World Athletics, one of the most prominent governing bodies in sport, has announced that transgender women will be banned from events that carry world ranking status.
As of March 31, any transgender female that has gone through puberty as a male will be prohibited from competing.
A working group is being set up and more research conducted to determine how, or if, transgender athletes can participate in women’s events on a level playing field.
Lord Coe, the president of World Athletics, revealed the decision was taken to ‘protect’ female sport, adding:
“Decisions are always difficult when they involve conflicting needs and rights between different groups, but we continue to take the view that we must maintain fairness for female athletes above all other considerations.
“We will be guided in this by the science around physical performance and male advantage which will inevitably develop over the coming years. As more evidence becomes available, we will review our position, but we believe the integrity of the female category in athletics is paramount.”
Previously, transgender women were allowed to compete in female events if they could show that their blood testosterone levels were kept to a maximum of 5nmol/L for 12 consecutive months prior to the event taking place.
But debate continues to rage on as to whether transgender women have physical advantages that could harm the integrity of competition and, in the case of contact sports like rugby, endanger biological females. Others believe that sport should be inclusive for all.
“Many believe there is insufficient evidence that trans-women do not retain advantage over biological women, and want more evidence that any physical advantages have been ameliorated before they are willing to consider an option for inclusion into the female category,” Coe confirmed following a consultation involving a number of stakeholders in athletics.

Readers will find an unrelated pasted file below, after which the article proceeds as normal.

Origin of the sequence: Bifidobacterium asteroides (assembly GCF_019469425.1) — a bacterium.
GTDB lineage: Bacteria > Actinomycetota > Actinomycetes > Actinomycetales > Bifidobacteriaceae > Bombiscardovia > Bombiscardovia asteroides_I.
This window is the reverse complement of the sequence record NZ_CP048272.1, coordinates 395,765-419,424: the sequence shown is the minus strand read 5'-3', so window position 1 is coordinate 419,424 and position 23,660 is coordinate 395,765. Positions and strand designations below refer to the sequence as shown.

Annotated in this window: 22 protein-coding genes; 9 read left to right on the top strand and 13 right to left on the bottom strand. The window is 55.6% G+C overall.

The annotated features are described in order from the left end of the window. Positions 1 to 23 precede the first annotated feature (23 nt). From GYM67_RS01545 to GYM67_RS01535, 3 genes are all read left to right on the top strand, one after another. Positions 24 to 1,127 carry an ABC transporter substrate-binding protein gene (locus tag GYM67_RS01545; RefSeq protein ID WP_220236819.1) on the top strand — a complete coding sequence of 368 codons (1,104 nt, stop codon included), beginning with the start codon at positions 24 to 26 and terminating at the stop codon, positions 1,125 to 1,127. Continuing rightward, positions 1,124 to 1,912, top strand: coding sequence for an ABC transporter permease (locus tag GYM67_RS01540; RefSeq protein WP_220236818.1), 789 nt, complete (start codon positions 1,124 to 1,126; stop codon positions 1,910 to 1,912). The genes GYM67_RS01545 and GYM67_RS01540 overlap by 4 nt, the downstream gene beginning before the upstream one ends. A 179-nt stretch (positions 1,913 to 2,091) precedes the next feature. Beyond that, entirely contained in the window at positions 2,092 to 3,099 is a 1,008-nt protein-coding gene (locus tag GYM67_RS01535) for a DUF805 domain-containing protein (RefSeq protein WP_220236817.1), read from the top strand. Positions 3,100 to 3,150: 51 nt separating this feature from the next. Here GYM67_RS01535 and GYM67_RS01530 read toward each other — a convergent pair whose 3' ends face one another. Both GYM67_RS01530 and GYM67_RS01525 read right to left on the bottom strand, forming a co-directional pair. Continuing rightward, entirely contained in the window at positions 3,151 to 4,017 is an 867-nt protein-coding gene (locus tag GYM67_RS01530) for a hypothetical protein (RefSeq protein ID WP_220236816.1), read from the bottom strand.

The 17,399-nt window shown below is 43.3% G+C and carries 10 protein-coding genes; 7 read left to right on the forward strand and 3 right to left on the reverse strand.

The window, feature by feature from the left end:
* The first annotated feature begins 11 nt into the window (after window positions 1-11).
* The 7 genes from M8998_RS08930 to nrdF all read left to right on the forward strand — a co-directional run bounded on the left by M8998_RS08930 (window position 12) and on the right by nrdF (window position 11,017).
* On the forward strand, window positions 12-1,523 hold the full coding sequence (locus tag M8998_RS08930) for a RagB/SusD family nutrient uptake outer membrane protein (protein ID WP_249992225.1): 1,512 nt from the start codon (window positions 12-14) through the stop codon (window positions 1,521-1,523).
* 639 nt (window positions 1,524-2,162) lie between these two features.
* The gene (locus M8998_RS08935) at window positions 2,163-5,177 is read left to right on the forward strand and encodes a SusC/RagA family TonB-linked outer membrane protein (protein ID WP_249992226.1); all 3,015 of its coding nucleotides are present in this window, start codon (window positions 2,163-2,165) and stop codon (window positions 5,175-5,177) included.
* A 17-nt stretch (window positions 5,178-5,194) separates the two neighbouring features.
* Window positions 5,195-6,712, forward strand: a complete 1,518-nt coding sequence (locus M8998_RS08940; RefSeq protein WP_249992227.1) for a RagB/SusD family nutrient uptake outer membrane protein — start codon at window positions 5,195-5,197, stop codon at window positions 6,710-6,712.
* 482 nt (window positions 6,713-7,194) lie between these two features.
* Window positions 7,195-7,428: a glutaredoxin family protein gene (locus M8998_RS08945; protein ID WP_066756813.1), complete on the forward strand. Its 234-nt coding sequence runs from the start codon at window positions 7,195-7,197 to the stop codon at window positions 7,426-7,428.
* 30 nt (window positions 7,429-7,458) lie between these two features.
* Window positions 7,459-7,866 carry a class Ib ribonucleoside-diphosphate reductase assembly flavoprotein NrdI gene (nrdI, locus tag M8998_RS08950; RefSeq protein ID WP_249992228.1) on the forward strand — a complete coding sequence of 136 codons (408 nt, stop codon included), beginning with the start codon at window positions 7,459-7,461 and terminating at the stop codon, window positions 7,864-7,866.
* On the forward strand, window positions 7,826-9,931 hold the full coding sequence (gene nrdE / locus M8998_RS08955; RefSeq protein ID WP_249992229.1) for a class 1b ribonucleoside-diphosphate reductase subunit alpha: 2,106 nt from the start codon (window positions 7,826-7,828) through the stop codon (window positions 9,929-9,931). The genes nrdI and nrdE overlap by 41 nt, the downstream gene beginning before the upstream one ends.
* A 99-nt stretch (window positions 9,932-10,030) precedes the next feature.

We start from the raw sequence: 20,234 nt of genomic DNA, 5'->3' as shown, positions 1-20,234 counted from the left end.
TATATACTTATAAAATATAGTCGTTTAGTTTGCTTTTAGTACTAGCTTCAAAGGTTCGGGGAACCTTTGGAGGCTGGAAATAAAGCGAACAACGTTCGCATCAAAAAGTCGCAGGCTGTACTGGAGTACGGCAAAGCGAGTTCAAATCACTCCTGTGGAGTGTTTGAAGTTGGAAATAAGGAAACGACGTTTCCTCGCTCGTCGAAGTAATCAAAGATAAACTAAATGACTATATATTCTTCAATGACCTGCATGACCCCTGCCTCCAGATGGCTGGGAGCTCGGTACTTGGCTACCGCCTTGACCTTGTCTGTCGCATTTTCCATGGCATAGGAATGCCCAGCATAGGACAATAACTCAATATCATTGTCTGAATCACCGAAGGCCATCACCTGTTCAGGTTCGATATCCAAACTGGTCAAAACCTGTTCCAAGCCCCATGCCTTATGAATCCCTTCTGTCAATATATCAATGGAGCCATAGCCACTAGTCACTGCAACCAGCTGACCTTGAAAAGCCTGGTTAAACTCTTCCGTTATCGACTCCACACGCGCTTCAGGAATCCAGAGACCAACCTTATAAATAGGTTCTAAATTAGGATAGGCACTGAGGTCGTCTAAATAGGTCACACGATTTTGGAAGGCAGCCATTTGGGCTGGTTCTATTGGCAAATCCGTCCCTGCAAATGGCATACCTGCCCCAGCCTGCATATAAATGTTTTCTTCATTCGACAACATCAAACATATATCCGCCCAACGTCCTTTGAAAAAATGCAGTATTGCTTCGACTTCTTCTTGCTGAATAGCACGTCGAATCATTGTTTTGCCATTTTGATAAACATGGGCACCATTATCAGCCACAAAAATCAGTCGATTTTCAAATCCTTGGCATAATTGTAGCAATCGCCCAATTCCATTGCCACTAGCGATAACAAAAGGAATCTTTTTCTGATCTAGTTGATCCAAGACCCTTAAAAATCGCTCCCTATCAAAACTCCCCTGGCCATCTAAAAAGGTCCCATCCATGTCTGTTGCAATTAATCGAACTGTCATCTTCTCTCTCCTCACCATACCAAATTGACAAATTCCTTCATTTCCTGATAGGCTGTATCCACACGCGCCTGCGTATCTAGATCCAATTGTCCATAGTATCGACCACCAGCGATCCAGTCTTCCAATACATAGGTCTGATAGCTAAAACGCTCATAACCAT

Some governing bodies, such as swimming’s Fina, World Rugby and British Triathlon, have completely banned transgender women from contesting female events – the latter forming an ‘open’ category to allow those of gender differences to compete.
In addition to prohibiting transgender women from competing, World Athletics have also changed the rules on the amount of blood testosterone that athletes with differences in sex development (DSD) are allowed.
People with DSD, such as former Olympic and world 800m champion Caster Semenya, have a hormonal and genetic make-up that can be a mix of male and female biology – the term ‘intersex’ is often used instead of DSD.
They previously had to pass the 5nmol/L blood testosterone test, but now the governing body has moved the goalposts so that these levels must now be below 2nmol/L for a continuous two-year period prior to competing.
That rule was specifically for those contesting ‘restricted’ events, which ranged from 400m to a mile, but have now been rolled out to any track and field event under World Athletics’ jurisdiction.
Interim provisions have been rolled out – 2.5nmol/L for six months for those competing in previously non-restricted events, however the rule change has come at a time when it’s likely that DSD athletes will therefore miss the World Championships in August.
Semenya, meanwhile, has been unable to compete since 2019 after refusing to take testosterone-reducing treatments.